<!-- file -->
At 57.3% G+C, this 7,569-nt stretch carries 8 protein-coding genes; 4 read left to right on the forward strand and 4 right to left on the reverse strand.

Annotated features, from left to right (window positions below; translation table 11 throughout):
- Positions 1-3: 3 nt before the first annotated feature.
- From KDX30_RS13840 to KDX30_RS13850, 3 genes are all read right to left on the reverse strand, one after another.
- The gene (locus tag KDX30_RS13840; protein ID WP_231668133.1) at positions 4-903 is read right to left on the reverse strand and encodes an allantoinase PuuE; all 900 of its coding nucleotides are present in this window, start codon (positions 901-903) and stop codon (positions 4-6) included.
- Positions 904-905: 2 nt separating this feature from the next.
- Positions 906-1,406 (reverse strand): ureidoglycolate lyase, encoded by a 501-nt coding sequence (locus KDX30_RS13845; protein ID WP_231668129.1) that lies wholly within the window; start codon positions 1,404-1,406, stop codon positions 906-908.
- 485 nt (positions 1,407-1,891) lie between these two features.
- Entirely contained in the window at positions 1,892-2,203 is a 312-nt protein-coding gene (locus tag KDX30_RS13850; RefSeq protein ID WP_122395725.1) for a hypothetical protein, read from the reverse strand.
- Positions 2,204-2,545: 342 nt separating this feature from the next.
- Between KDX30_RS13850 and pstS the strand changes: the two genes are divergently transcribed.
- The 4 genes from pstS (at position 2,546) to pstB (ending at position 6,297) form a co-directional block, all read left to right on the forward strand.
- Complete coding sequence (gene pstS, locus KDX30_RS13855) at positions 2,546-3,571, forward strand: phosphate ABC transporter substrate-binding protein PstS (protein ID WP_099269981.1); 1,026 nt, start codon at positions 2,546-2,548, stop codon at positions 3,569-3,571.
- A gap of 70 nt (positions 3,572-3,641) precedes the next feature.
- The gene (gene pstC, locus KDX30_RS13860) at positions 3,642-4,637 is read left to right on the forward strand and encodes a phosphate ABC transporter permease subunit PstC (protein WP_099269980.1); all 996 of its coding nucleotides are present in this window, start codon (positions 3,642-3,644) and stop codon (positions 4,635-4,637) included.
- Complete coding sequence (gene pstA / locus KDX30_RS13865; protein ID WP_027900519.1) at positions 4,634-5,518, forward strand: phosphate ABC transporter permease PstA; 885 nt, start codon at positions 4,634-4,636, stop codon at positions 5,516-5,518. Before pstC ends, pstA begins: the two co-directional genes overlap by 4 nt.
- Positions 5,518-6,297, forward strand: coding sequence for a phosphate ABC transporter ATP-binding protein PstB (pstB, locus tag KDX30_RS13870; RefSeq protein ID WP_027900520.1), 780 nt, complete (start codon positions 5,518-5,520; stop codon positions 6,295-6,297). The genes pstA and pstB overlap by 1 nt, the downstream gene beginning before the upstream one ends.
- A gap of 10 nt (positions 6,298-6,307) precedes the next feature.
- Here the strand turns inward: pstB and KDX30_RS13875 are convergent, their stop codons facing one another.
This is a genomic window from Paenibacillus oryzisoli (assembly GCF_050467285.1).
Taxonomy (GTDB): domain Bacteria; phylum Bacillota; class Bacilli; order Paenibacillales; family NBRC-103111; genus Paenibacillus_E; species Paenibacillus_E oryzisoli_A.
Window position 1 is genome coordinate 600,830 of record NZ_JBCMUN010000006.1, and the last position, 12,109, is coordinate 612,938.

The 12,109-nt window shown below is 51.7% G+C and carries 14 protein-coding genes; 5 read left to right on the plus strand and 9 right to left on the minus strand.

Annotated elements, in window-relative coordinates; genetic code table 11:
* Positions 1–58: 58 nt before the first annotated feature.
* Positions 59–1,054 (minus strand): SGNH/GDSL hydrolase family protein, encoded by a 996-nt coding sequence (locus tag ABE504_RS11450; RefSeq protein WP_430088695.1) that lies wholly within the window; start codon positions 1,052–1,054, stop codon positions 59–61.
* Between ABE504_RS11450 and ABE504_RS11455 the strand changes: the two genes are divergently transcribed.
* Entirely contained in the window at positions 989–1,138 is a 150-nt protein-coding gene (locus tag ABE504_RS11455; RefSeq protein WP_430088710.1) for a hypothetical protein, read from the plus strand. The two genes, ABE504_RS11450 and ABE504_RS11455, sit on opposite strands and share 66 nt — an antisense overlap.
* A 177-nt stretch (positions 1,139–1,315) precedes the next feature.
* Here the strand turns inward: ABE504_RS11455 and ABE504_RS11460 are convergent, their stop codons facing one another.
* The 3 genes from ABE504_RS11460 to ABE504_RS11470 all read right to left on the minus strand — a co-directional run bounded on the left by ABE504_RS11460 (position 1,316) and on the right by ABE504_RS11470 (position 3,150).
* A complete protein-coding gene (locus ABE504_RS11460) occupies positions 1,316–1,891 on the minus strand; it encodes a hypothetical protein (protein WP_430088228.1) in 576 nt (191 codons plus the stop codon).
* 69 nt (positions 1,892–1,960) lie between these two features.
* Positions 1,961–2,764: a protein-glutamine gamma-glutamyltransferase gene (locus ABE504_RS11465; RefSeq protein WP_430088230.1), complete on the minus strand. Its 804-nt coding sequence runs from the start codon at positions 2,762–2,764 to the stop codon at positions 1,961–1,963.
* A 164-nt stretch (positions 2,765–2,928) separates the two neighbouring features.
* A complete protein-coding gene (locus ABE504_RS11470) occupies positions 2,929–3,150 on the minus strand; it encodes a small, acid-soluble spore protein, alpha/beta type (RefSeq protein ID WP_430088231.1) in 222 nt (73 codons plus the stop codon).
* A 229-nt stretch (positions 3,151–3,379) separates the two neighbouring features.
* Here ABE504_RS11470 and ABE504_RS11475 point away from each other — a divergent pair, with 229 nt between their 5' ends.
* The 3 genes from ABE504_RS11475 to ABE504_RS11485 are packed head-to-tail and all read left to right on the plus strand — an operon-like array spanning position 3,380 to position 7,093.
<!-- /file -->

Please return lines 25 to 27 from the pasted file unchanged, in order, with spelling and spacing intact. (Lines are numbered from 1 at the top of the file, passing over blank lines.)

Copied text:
* Positions 1–58: 58 nt before the first annotated feature.
* Positions 59–1,054 (minus strand): SGNH/GDSL hydrolase family protein, encoded by a 996-nt coding sequence (locus tag ABE504_RS11450; RefSeq protein WP_430088695.1) that lies wholly within the window; start codon positions 1,052–1,054, stop codon positions 59–61.
* Between ABE504_RS11450 and ABE504_RS11455 the strand changes: the two genes are divergently transcribed.